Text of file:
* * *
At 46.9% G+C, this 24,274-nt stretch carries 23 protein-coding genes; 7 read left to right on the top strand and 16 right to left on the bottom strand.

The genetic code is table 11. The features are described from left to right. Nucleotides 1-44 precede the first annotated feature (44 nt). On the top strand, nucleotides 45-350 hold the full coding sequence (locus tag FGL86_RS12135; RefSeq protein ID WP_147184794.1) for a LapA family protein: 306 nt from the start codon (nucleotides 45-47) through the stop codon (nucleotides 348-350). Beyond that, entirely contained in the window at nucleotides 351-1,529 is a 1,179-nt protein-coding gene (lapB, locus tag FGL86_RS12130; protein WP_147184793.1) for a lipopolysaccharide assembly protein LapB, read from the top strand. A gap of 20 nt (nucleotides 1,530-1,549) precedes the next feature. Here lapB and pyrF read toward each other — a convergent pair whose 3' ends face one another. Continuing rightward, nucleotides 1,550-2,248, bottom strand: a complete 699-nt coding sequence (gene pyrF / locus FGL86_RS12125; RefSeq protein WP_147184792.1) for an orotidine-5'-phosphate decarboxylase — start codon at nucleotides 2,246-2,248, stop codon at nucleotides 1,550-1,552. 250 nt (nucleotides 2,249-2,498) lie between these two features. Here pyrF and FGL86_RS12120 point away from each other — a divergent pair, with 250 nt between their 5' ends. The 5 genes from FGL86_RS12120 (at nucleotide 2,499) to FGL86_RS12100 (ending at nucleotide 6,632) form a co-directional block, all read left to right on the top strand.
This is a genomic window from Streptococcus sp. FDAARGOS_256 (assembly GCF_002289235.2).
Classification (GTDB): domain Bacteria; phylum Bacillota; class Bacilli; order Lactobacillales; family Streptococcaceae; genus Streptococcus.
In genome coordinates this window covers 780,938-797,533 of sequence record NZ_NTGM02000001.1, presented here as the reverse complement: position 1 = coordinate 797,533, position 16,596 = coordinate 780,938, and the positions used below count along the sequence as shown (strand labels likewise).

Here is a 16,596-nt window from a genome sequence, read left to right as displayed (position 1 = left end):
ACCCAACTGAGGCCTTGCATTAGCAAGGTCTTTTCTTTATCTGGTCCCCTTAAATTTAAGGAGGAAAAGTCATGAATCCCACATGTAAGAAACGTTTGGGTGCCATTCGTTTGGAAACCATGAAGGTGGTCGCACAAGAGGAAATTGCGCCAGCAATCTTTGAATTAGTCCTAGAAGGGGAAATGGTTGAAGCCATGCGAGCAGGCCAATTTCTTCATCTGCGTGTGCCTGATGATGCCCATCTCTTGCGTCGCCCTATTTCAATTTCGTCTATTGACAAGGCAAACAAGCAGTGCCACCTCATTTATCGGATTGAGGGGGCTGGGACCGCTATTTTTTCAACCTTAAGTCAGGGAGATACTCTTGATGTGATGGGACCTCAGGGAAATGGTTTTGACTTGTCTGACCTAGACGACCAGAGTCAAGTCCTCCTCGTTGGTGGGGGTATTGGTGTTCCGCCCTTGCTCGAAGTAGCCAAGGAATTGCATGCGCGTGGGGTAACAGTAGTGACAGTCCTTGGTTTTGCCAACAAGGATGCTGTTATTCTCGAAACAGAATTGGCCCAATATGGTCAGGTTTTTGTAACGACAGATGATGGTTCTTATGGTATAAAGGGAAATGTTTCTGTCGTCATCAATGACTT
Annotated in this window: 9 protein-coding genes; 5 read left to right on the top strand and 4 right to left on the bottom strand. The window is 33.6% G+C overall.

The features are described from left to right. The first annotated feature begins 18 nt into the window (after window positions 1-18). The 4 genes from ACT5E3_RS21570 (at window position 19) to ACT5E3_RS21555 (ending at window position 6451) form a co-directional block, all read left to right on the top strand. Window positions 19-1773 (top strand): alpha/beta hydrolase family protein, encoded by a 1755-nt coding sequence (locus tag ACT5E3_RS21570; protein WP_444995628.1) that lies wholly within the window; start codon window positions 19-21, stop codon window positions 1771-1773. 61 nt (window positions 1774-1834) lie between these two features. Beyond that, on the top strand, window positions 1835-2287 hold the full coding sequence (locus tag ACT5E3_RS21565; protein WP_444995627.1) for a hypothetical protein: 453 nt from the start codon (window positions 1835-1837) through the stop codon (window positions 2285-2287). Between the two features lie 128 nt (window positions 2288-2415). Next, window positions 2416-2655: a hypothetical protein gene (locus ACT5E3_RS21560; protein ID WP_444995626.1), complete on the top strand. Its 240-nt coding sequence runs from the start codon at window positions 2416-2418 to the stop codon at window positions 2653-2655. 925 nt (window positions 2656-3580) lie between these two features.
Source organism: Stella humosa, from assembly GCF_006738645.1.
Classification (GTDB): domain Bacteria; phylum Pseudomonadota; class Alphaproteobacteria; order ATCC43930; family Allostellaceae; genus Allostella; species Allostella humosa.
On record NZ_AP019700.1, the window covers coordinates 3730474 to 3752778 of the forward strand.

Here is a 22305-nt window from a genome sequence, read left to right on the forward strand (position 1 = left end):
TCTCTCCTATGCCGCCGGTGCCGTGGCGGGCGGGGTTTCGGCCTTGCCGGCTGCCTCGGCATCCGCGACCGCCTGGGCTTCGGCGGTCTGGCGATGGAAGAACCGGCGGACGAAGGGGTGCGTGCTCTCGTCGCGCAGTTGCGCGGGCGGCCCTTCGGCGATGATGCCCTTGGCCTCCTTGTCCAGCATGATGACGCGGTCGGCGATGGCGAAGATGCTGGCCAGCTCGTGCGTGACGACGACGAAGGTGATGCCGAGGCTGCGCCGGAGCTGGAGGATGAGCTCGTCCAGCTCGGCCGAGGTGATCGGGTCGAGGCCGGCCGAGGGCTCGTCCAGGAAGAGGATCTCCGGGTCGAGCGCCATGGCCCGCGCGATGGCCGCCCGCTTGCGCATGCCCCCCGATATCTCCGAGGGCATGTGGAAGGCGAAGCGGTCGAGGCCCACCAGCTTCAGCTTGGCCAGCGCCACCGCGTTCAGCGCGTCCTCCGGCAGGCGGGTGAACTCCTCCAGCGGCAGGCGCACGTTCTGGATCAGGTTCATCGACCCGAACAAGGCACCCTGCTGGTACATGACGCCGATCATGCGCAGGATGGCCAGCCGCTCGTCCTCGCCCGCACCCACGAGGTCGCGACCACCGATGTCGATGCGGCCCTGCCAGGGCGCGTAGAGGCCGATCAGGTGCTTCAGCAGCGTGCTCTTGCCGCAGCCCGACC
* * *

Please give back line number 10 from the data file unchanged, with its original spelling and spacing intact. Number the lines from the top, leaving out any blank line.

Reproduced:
Source organism: Stella humosa, from assembly GCF_006738645.1.